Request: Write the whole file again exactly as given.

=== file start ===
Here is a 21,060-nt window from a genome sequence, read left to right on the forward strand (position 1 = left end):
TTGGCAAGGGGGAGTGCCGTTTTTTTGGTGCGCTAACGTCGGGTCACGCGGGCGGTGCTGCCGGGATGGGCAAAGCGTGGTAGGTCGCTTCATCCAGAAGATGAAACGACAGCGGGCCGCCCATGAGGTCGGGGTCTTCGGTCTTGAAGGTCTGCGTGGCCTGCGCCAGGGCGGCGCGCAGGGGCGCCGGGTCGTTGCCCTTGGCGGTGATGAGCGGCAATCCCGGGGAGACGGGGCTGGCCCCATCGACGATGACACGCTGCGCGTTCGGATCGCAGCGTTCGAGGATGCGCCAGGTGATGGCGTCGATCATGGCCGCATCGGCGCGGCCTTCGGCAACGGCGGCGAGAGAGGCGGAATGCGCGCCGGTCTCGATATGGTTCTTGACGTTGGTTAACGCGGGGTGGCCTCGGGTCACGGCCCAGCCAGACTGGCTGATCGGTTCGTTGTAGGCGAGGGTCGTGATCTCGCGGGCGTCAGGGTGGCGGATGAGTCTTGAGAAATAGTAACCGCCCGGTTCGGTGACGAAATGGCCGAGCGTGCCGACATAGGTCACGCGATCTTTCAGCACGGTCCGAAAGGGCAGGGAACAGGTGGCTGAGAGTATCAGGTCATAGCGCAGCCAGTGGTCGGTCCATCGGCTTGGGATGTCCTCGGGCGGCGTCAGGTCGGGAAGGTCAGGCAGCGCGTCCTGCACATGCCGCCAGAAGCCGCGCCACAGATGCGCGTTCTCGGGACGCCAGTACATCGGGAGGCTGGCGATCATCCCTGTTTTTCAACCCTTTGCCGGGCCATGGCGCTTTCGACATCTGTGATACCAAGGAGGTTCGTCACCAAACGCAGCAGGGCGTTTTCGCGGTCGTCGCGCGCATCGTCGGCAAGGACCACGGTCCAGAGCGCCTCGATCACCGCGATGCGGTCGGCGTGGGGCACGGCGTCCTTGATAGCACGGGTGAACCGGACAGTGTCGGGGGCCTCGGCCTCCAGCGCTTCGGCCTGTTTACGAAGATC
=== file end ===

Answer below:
Here is a 21,060-nt window from a genome sequence, read left to right on the forward strand (position 1 = left end):
TTGGCAAGGGGGAGTGCCGTTTTTTTGGTGCGCTAACGTCGGGTCACGCGGGCGGTGCTGCCGGGATGGGCAAAGCGTGGTAGGTCGCTTCATCCAGAAGATGAAACGACAGCGGGCCGCCCATGAGGTCGGGGTCTTCGGTCTTGAAGGTCTGCGTGGCCTGCGCCAGGGCGGCGCGCAGGGGCGCCGGGTCGTTGCCCTTGGCGGTGATGAGCGGCAATCCCGGGGAGACGGGGCTGGCCCCATCGACGATGACACGCTGCGCGTTCGGATCGCAGCGTTCGAGGATGCGCCAGGTGATGGCGTCGATCATGGCCGCATCGGCGCGGCCTTCGGCAACGGCGGCGAGAGAGGCGGAATGCGCGCCGGTCTCGATATGGTTCTTGACGTTGGTTAACGCGGGGTGGCCTCGGGTCACGGCCCAGCCAGACTGGCTGATCGGTTCGTTGTAGGCGAGGGTCGTGATCTCGCGGGCGTCAGGGTGGCGGATGAGTCTTGAGAAATAGTAACCGCCCGGTTCGGTGACGAAATGGCCGAGCGTGCCGACATAGGTCACGCGATCTTTCAGCACGGTCCGAAAGGGCAGGGAACAGGTGGCTGAGAGTATCAGGTCATAGCGCAGCCAGTGGTCGGTCCATCGGCTTGGGATGTCCTCGGGCGGCGTCAGGTCGGGAAGGTCAGGCAGCGCGTCCTGCACATGCCGCCAGAAGCCGCGCCACAGATGCGCGTTCTCGGGACGCCAGTACATCGGGAGGCTGGCGATCATCCCTGTTTTTCAACCCTTTGCCGGGCCATGGCGCTTTCGACATCTGTGATACCAAGGAGGTTCGTCACCAAACGCAGCAGGGCGTTTTCGCGGTCGTCGCGCGCATCGTCGGCAAGGACCACGGTCCAGAGCGCCTCGATCACCGCGATGCGGTCGGCGTGGGGCACGGCGTCCTTGATAGCACGGGTGAACCGGACAGTGTCGGGGGCCTCGGCCTCCAGCGCTTCGGCCTGTTTACGAAGATC